During early August the NHL visited Martha’s Vineyard to bring the game of hockey to the OB Boogie. This is considered as on the most significant yearly events where black families gather. Some of these children are very familiar with basketball and football but have never held a hockey stick in their hands.
Amidst pouring rain, hundreds of families still showed up inside the tent set at the Martha’s Vineyard Museum. The reason for their excitement was meeting the National Hockey League’s first black player, Willie O’Ree. The event also allowed children to try their hand at the sport with stickhandling and shooting stations. The NHL brought the incident to the island to introduce the competition to people who have historically been excluded from the game. This is done in cohesion with a drive to expand the interest in the sports league. According to the vice president of the Industry Growth Fund Initiatives at the NHL, Rob Knesaurek, the NHL wants to show people that the league isn’t only inclusive, but also welcoming to new members and interest.
Knesaurek was a former forward involved in Canadian collegiate hockey as well as playing in the Ontario Hockey League for three seasons. He said that hockey should be considered as an open opportunity for all. The sport needs to be diversified, and all are welcome regardless of your background.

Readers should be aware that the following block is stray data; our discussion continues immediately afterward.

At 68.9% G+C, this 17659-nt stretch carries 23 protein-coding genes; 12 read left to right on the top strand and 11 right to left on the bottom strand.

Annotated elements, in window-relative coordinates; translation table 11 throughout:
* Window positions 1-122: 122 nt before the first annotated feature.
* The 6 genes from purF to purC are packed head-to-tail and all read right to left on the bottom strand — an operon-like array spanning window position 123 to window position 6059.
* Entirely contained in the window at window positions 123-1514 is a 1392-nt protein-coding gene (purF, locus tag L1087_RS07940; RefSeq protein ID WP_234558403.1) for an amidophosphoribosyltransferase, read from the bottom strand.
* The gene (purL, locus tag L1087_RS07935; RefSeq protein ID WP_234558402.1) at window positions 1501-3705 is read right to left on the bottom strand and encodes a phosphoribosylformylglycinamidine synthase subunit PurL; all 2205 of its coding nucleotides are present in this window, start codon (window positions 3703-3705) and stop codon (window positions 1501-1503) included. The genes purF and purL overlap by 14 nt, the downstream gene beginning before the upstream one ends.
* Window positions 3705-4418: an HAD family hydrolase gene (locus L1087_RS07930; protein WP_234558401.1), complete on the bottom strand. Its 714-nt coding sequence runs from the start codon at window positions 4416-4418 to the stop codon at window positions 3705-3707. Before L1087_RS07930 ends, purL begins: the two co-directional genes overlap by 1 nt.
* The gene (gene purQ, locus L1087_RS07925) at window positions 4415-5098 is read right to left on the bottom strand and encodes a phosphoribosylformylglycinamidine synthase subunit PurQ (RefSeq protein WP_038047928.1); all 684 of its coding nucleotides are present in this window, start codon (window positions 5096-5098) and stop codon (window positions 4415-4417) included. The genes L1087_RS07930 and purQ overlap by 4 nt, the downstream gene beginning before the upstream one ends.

The History of the Boogie
According to one of the Boogie organizers, Lori Hall Armstrong, the NHL helped to introduce these kids to the possibility that there are other sports than just the major leagues with which they are familiar with, which offers both player and fan possibilities. The Boogie started six years ago. The event began when parents of New Jersey and New York connected through sororities and colleges to organize a game filled with activities focusing on children. From there on, it grew into being one of the most significant annual events focusing on the well-being of children.
The Crowd at Martha’s Vineyard
The crowd attending this even at Martha’s Vineyard is characterized as predominantly black people from the East Coast to the West Coast and who are in general not only successful but also affluent. They are a crowd who might find a keen interest in the game of hockey and have probably not been exposed much to it in the past. The event was unique in many ways, and all thoroughly enjoyed the fact that it offered some hands-on experience in the game.
These kind of events are brilliant to attract new interest in the sport. I’ve commented that he could see some real talent within some of these kids. Without opportunities where they can try their hand at it, they will never be able to develop their skills. Hence it is vital to find not only support for the sport but also the talent which is lying dormant until discovered.